In addition to the above, illustrator Jonathan Burton has graciously allowed Wayward to offer backers limited edition A2 art prints of his work at higher pledge levels.
More details on the prints can be found below.
- Ken MacLeod - 'The Bicycle-Frame Tree Plantation Manager’s Redundancy' (a short story spin-off from his Arthur C. Clarke Award nominated book, Intrusion)
KEN MACLEOD has over the last two decades established himself as Scotland’s foremost proponent of politically-engaged science fiction. He burst onto the scene in the mid-nineties with a quartet of novels about the Fall Revolution, the first of which, The Star Fraction (1995) won the Prometheus Award for Libertarian Fiction and was nominated for the Arthur C. Clarke Award. The second volume in the series, The Stone Canal, also won the Prometheus Award, while the concluding title, The Sky Road, was honoured with the British Science Fiction Association Award. MacLeod followed this quartet with the Engines of Light trilogy, while The Night Sessions (2008) again won the BSFA Award. His most recent novels are Intrusion (2012), nominated for the Arthur C. Clarke Award, Descent (2014), and The Corporation Wars trilogy, Dissidence (2016), Insurgence (2016) and Emergence (2017). Poems (2015), with Iain Banks, collected verse both authors.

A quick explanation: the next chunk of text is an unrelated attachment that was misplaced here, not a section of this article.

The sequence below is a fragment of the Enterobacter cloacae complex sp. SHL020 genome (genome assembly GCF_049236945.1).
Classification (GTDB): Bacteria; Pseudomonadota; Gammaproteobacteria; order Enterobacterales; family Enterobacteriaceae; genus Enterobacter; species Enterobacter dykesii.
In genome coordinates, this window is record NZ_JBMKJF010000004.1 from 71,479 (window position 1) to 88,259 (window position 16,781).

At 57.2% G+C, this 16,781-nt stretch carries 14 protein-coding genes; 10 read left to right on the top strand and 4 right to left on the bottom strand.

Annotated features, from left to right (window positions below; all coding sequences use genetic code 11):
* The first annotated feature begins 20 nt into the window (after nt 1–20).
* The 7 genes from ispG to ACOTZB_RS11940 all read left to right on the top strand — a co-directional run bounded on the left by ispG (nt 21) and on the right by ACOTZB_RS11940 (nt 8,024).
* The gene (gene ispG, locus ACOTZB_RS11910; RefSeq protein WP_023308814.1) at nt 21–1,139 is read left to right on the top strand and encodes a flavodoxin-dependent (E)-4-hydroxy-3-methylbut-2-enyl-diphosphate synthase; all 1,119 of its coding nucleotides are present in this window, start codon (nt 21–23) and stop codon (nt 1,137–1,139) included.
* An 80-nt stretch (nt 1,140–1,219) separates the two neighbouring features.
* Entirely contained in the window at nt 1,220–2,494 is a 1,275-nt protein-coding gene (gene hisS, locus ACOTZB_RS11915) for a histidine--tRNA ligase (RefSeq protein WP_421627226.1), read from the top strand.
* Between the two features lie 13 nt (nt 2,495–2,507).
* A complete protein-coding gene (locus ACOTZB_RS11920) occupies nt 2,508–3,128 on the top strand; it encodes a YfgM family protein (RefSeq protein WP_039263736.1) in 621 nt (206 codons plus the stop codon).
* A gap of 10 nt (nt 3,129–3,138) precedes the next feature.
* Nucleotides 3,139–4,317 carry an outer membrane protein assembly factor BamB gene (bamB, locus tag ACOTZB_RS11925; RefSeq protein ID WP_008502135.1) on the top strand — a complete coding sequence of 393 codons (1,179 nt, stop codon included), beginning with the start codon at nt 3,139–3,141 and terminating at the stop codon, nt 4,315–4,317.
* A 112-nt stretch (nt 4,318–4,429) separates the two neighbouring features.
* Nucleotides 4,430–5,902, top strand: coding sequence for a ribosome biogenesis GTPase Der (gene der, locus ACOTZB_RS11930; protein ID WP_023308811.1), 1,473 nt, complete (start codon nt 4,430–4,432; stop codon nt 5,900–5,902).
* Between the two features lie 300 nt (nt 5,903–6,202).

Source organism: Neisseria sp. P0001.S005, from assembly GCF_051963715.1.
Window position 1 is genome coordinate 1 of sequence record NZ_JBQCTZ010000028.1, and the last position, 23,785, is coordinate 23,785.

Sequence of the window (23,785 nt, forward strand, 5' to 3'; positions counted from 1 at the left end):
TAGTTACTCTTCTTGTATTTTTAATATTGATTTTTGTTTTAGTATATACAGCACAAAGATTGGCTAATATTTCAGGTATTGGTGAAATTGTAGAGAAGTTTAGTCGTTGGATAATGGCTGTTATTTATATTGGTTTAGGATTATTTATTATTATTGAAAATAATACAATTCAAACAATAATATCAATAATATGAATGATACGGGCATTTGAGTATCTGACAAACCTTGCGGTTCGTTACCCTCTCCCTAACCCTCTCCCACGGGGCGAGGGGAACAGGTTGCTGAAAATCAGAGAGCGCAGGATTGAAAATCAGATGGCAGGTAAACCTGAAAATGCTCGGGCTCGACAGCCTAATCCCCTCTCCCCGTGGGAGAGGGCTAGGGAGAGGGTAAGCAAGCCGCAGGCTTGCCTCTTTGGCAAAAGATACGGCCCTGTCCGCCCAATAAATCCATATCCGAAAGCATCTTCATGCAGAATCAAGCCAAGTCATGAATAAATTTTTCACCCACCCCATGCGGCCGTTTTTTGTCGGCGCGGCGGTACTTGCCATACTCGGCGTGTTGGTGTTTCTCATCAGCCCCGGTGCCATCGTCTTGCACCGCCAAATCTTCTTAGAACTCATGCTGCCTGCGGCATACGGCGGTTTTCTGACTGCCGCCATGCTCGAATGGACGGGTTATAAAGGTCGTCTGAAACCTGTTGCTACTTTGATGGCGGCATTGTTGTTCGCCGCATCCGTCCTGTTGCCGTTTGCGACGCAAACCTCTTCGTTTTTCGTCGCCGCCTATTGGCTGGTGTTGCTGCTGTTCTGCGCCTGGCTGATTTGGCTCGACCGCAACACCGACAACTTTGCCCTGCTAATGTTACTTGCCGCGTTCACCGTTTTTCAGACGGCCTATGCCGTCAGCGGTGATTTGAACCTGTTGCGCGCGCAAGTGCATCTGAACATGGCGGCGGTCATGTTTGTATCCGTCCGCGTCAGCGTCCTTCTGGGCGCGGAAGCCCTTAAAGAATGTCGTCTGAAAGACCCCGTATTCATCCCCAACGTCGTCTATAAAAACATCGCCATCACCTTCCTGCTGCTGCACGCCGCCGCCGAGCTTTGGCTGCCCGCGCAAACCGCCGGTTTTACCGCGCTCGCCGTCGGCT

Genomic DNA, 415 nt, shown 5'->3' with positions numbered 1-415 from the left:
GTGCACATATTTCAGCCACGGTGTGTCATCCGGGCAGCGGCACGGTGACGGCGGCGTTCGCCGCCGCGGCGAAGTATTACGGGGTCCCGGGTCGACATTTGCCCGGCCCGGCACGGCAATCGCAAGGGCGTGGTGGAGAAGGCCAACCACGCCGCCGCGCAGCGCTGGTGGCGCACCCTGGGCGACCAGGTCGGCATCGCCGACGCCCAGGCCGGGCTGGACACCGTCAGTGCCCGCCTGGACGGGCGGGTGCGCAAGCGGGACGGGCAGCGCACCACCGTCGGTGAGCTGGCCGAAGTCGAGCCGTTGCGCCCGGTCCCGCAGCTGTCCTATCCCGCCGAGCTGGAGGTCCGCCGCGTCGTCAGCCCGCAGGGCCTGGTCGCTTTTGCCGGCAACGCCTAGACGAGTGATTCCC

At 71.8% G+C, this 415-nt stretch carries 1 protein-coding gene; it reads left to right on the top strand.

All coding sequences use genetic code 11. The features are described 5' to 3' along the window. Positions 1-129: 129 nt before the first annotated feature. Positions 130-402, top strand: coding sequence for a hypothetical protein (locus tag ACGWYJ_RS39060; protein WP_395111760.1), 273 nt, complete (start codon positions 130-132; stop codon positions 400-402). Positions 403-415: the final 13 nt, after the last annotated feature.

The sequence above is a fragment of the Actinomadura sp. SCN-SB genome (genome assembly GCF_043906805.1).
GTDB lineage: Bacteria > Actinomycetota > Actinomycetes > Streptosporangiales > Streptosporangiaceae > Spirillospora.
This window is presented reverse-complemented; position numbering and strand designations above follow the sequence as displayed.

- Cherith Baldry - 'The Adventure of the Apocalypse Vine or Moriarty’s Revenge'
CHERITH BALDRY was a teacher, including for a period in Sierra Leone, before becoming a full-time writer with the Saga of the Six Worlds series (1989-94). Her three fantasy novels for adults are Exiled from Camelot (2000), The Reliquary Ring (2002) and The Roses of Roazon (2004). Books for children include Drew’s Talents (1997), Mutiny in Space (1997), the Eaglesmount Trilogy (The Silver Horn, The Emerald Throne, The Lake of Darkness (2001-04)) and Abbey Mysteries (2004-06). Baldry is currently part of the team writing the Warriors and Seekers novel series under the name of Erin Hunter. Her Warriors novel Midnight (2005) won the Golden Muse Award, while her most recent entry in the series is Shattered Sky (2017).